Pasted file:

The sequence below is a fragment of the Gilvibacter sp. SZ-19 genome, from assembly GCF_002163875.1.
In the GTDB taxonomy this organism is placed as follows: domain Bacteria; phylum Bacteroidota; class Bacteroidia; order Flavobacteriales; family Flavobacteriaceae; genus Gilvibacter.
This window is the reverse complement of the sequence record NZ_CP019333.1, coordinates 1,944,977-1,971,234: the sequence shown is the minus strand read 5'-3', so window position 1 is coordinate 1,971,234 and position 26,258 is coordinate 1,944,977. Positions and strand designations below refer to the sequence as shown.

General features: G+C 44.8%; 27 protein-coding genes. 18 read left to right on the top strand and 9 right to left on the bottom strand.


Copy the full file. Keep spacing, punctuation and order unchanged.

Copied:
The sequence below is a fragment of the Gilvibacter sp. SZ-19 genome, from assembly GCF_002163875.1.
In the GTDB taxonomy this organism is placed as follows: domain Bacteria; phylum Bacteroidota; class Bacteroidia; order Flavobacteriales; family Flavobacteriaceae; genus Gilvibacter.
This window is the reverse complement of the sequence record NZ_CP019333.1, coordinates 1,944,977-1,971,234: the sequence shown is the minus strand read 5'-3', so window position 1 is coordinate 1,971,234 and position 26,258 is coordinate 1,944,977. Positions and strand designations below refer to the sequence as shown.

General features: G+C 44.8%; 27 protein-coding genes. 18 read left to right on the top strand and 9 right to left on the bottom strand.